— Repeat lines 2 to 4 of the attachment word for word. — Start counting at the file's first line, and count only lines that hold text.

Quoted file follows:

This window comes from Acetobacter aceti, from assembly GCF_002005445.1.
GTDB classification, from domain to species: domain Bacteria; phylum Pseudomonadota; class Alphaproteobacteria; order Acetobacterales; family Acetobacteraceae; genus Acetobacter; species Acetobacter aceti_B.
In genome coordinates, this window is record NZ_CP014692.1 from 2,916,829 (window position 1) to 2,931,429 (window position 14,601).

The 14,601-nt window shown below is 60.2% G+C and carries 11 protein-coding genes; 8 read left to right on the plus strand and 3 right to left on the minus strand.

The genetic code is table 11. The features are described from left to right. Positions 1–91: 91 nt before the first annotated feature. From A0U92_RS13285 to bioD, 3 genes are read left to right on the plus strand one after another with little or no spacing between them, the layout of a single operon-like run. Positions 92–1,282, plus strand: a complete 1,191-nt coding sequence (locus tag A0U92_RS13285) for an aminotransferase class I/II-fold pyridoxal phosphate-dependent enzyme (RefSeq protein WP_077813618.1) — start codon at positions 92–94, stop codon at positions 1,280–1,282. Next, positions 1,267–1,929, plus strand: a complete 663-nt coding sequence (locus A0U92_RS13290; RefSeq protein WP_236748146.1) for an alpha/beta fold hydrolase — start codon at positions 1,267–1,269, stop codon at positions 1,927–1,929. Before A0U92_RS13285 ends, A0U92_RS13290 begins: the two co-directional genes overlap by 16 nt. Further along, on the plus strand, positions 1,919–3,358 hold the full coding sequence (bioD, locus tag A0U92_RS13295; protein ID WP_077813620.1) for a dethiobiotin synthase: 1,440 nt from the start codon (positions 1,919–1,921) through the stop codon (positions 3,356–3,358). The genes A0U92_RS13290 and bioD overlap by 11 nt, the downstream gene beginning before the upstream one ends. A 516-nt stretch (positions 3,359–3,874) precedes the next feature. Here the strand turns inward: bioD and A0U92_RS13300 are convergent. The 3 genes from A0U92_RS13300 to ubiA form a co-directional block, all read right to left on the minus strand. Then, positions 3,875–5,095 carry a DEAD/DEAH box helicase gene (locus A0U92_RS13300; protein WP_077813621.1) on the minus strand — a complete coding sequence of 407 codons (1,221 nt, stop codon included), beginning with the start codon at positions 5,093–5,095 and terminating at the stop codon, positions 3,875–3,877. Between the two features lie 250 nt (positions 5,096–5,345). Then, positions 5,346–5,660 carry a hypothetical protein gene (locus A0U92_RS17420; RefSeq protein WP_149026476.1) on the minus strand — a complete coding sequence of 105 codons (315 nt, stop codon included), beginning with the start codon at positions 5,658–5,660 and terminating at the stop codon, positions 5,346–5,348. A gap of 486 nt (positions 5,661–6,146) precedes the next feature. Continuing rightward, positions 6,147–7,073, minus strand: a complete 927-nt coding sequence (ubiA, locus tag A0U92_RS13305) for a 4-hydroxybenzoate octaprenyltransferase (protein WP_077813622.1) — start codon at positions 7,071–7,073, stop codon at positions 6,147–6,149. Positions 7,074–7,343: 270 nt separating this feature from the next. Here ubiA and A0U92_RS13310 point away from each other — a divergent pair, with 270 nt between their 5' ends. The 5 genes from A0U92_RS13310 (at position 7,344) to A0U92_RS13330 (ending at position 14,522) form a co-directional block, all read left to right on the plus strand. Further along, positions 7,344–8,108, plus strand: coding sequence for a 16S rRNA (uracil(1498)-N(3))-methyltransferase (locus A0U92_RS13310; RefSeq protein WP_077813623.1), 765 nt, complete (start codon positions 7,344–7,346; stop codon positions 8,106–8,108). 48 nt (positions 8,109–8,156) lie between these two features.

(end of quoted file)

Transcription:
GTDB classification, from domain to species: domain Bacteria; phylum Pseudomonadota; class Alphaproteobacteria; order Acetobacterales; family Acetobacteraceae; genus Acetobacter; species Acetobacter aceti_B.
In genome coordinates, this window is record NZ_CP014692.1 from 2,916,829 (window position 1) to 2,931,429 (window position 14,601).

The 14,601-nt window shown below is 60.2% G+C and carries 11 protein-coding genes; 8 read left to right on the plus strand and 3 right to left on the minus strand.